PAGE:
Ron Paul and three other members of Congress write to tax-cheat Secretary of the Treasury, the Honorable Timothy F. Geithner, to warn him of how foreign investors will pull their money out of the United States if FATCA is implemented.
September 22, 2011
The Honorable Timothy F. Geithner
Secretary of the Treasury
1500 Pennsylvania Avenue, NW
Washington, D.C. 20220
Dear Secretary Geithner:
We write to express our strong interest in protecting the U.S. capital markets from the irreparable damage that may be caused by excessively burdensome regulations resulting from the implementation of the Foreign Account Tax Compliance Act (FATCA). We were pleased to see the IRS has agreed to delay FATCA withholding for one year payments of dividends and interest and for two years all other types of payments. Nevertheless, our offices continue to hear from U.S. firms who are concerned that FATCA will eventually cause foreign financial services companies to incur significant costs, likely resulting in the sale of their U.S. securities and exodus from our domestic marketplace.
FATCA’s damage to our markets could appear in many forms. The most immediate impact, as foreign investors abandon our markets before 2013, could be rapidly deteriorating stock and bond prices. Any sharp drop in stock and bond prices, in turn, could impair consumer confidence. The combined effect of these results could decimate any fragile economic recovery finally taking hold in 2012. The long-term impacts could include:
• Reluctance by foreign firms to enter U.S. markets or conduct business domestically;
• Relocation of U.S. firms offshore; and
• Anemic U.S. capital markets that hurt current retirees and soon-to-be retiring individuals who may be forced to sell investments to meet retirement needs, as well as younger Americans saving for their own retirement.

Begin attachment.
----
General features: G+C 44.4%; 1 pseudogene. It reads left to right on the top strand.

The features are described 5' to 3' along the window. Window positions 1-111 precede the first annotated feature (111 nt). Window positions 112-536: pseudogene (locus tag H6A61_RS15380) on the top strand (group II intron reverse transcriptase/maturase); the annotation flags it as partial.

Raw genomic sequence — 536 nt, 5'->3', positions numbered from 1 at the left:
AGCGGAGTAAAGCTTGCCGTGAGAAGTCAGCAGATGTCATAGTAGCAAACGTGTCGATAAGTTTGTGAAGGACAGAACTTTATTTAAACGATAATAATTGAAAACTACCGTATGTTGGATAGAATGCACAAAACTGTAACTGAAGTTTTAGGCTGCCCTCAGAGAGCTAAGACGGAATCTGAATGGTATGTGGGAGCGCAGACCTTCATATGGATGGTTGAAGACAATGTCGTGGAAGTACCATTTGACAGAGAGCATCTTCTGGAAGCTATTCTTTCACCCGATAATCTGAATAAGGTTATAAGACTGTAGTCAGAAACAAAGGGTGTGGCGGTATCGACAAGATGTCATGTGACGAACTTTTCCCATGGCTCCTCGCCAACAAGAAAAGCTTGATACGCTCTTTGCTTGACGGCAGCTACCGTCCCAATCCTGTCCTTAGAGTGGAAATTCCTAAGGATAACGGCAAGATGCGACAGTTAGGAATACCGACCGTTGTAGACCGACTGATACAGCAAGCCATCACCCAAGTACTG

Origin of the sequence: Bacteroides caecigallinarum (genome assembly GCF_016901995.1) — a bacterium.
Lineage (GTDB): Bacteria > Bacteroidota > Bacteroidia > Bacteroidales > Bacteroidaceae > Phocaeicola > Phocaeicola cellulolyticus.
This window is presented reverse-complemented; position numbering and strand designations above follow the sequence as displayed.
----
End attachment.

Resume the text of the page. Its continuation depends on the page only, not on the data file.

In June, President Obama issued a statement that read “The United States reaffirms our open investment policy. My Administration is committed to ensuring that the United States continues to be the most attractive place for businesses to locate, invest, grow, and create jobs.” The President went on to state that “In the global economy, the United States faces increasing competition for the jobs and industries of the future. Taking steps to ensure that we remain the destination of choice for investors around the world will help us win that competition and bring prosperity to our people.” This is precisely why rules like FATCA are troublesome: they threaten our nation’s ability to attract and maintain foreign investment, which is in direct contrast with the President’s stated mission.
We are fully supportive of making U.S. persons pay all taxes owed to the federal government. However, care must be taken to impose on institutions investing in our markets targeted and cost-effective burdens proportional with the derived benefits. We urge you in the strongest possible terms to keep our concerns about the U.S. capital markets foremost in mind as you draft FATCA regulations.
Member of Congress
Member of Congress
Member of Congress
Member of Congress
Good find. Although that would have been a very predictable and consistent letter to expect out of Ron. Do you have a link for this letter?
Too bad he’s not electable in the US since he speaks too much common sense when it comes to security issues!
If this man were elected though and he had a Congress that he could work with it would be dream come true because I bet he would immediately sign off the “Fair Tax” act, which would replace all personal and income taxes with a consumption or VAT-style tax. I would imagine that this would in and of itself immediately remove citizenship-based taxation by default? Or would that create the nightmare scenario where the US would expect us to report every single purchase ever made and keep the receipts for everything, paying the difference in VAT should it be higher in the US? What a nightmare 😛
I think your later statement…. “Or would that created the nightmare scenario” sounds like the American Way to me… 🙂
Can we imagine the power of the absentee votes of millions of Americans Living Abroad? The question is how to organize ourselves,,, I believe that first we should fight to have a representation in the US Congress as other countris have for their citizens living abroad. The we all should support ACA: http://www.aca.ch
Ron Paul is making similar points to what I wrote my Nov 28 article at the American Thinker, in which I give an example of a stock transaction which would show why no foreign investor will trade in the US any more.
The article also shows that this same point has been made by ACA and by Richard W. Rahn in the Washington Post months ago. The administration is aware of these objections.
There is no power in absentee votes. First, they are diluted across 50 states. Secondly, more dead people vote in every election than Americans living abroad. (that may be slight exaggeration but not by much).